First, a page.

Joe Biden and former President Barack Obama raised $11 million—$7.6 million during the public portion and $3.4 million during a private event—in their first joint virtual fundraiser on Tuesday night. It was the most money the Biden campaign has raised in a single event.
Trump returns to the campaign trail, visits two battleground states
Donald Trump discussed the coronavirus pandemic, policing, race relations, and Joe Biden at his first campaign rally in months on Jun. 20 in Tulsa. An estimated 6,200 people attended the event, according to Tulsa’s fire department. The venue had capacity for 19,000. Trump campaign adviser Mercedes Schlapp said 5.3 million people watched the event online.
On Tuesday, Trump spoke in Phoenix at an event organized by Students for Trump. He also toured the U.S.-Mexico border in Arizona to mark the construction of more than 200 miles of the border wall. This was Trump’s third visit to Arizona in five months.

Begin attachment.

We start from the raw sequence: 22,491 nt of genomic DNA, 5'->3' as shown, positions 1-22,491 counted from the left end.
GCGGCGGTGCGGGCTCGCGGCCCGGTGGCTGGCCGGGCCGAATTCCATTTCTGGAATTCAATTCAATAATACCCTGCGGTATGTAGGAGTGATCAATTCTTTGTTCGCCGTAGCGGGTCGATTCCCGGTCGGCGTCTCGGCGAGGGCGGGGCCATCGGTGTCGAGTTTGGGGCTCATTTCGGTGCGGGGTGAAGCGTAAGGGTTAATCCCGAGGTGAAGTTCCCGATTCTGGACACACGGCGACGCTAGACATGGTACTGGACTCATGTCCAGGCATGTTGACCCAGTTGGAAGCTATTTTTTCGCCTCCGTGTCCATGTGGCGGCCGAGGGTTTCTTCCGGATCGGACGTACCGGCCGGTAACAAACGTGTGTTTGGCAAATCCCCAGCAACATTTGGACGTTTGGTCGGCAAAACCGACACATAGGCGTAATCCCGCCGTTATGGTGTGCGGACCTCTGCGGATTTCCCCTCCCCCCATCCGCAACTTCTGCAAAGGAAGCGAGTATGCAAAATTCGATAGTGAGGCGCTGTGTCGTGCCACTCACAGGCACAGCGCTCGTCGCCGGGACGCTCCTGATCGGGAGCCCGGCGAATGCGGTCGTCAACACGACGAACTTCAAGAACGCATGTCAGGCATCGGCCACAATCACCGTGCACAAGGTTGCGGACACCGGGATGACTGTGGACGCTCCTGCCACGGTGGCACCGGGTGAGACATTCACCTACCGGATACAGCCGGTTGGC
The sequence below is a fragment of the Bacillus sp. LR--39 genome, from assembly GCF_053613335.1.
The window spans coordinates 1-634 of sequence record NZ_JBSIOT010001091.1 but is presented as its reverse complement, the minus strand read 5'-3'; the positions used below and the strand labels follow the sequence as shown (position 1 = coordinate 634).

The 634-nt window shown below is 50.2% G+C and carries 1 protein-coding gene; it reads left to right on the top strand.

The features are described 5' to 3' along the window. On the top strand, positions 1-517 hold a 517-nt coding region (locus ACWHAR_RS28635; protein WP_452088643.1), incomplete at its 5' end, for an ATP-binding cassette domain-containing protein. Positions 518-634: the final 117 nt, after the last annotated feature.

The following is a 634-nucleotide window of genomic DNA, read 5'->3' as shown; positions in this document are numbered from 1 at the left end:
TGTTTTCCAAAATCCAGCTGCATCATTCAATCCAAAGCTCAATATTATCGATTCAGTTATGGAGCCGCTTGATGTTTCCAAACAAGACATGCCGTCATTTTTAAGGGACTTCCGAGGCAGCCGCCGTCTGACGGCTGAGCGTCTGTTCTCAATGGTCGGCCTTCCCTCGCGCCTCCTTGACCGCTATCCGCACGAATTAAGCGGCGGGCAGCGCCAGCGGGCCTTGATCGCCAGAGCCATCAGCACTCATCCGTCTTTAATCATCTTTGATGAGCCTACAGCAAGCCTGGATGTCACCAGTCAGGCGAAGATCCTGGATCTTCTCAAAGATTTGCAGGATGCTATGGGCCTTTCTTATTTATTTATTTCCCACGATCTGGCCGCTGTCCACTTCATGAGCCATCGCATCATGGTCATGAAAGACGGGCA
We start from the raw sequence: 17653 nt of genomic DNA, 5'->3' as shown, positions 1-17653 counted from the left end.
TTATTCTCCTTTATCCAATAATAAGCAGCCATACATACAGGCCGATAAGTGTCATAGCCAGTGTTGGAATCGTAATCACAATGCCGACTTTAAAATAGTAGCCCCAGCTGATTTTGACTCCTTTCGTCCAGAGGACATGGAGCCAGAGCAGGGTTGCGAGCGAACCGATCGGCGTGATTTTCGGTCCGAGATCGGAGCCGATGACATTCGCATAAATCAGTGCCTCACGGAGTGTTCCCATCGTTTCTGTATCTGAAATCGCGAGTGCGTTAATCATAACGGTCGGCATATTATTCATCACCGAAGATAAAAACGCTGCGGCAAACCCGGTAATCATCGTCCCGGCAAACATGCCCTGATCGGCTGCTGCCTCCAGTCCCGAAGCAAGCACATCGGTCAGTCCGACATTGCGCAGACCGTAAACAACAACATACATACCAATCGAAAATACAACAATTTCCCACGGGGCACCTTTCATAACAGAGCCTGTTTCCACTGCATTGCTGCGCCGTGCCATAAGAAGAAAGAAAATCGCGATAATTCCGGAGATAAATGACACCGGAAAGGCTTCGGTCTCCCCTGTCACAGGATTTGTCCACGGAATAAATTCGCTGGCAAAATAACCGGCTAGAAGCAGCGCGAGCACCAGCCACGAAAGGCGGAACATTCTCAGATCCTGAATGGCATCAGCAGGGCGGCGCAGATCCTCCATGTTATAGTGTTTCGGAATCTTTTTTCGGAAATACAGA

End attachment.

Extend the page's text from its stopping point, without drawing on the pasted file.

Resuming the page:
Trump visited Wisconsin on Thursday to tour the shipbuilder Fincantieri Marinette Marine and record a town hall with Fox News host Sean Hannity.
Trump, RNC raise $74 million
Donald Trump and the Republican National Committee (RNC) raised $74 million in May, marking the first time they underperformed Joe Biden and the Democratic National Committee—who previously announced they had raised $81 million in May—in monthly fundraising. Trump and the RNC have $265 million in cash on hand.
Want more? Find the daily details here:
Every week, we highlight a presidential candidate’s key campaign staffer.
Stephanie Alexander is a Republican staffer with experience in political organizing and finance.
Previous campaign work:
- 2016 Donald Trump presidential campaign
- Battleground states director
- Midwest regional political director